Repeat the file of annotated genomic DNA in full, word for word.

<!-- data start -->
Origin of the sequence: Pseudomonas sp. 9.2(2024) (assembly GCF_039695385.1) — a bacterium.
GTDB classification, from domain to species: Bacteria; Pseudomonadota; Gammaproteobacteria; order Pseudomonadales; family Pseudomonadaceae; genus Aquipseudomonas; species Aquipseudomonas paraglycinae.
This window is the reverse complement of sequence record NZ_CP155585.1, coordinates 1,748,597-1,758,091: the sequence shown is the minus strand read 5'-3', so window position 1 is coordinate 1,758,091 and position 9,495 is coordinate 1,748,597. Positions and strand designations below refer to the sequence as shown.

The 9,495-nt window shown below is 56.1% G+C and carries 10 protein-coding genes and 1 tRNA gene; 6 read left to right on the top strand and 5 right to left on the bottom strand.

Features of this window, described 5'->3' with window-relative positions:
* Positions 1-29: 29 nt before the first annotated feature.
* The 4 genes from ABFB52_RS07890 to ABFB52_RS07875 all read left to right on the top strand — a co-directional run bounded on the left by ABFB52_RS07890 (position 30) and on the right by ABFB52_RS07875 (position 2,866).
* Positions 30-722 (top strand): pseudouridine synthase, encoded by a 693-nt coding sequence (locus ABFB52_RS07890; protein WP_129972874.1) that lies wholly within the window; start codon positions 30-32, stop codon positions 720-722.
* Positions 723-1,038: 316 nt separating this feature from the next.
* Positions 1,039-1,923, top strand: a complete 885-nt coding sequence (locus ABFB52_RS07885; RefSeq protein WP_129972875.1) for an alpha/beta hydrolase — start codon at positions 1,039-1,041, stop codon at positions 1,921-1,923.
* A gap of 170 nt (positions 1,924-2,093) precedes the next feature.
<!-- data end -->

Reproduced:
Origin of the sequence: Pseudomonas sp. 9.2(2024) (assembly GCF_039695385.1) — a bacterium.
GTDB classification, from domain to species: Bacteria; Pseudomonadota; Gammaproteobacteria; order Pseudomonadales; family Pseudomonadaceae; genus Aquipseudomonas; species Aquipseudomonas paraglycinae.
This window is the reverse complement of sequence record NZ_CP155585.1, coordinates 1,748,597-1,758,091: the sequence shown is the minus strand read 5'-3', so window position 1 is coordinate 1,758,091 and position 9,495 is coordinate 1,748,597. Positions and strand designations below refer to the sequence as shown.

The 9,495-nt window shown below is 56.1% G+C and carries 10 protein-coding genes and 1 tRNA gene; 6 read left to right on the top strand and 5 right to left on the bottom strand.

Features of this window, described 5'->3' with window-relative positions:
* Positions 1-29: 29 nt before the first annotated feature.
* The 4 genes from ABFB52_RS07890 to ABFB52_RS07875 all read left to right on the top strand — a co-directional run bounded on the left by ABFB52_RS07890 (position 30) and on the right by ABFB52_RS07875 (position 2,866).
* Positions 30-722 (top strand): pseudouridine synthase, encoded by a 693-nt coding sequence (locus ABFB52_RS07890; protein WP_129972874.1) that lies wholly within the window; start codon positions 30-32, stop codon positions 720-722.
* Positions 723-1,038: 316 nt separating this feature from the next.
* Positions 1,039-1,923, top strand: a complete 885-nt coding sequence (locus ABFB52_RS07885; RefSeq protein WP_129972875.1) for an alpha/beta hydrolase — start codon at positions 1,039-1,041, stop codon at positions 1,921-1,923.
* A gap of 170 nt (positions 1,924-2,093) precedes the next feature.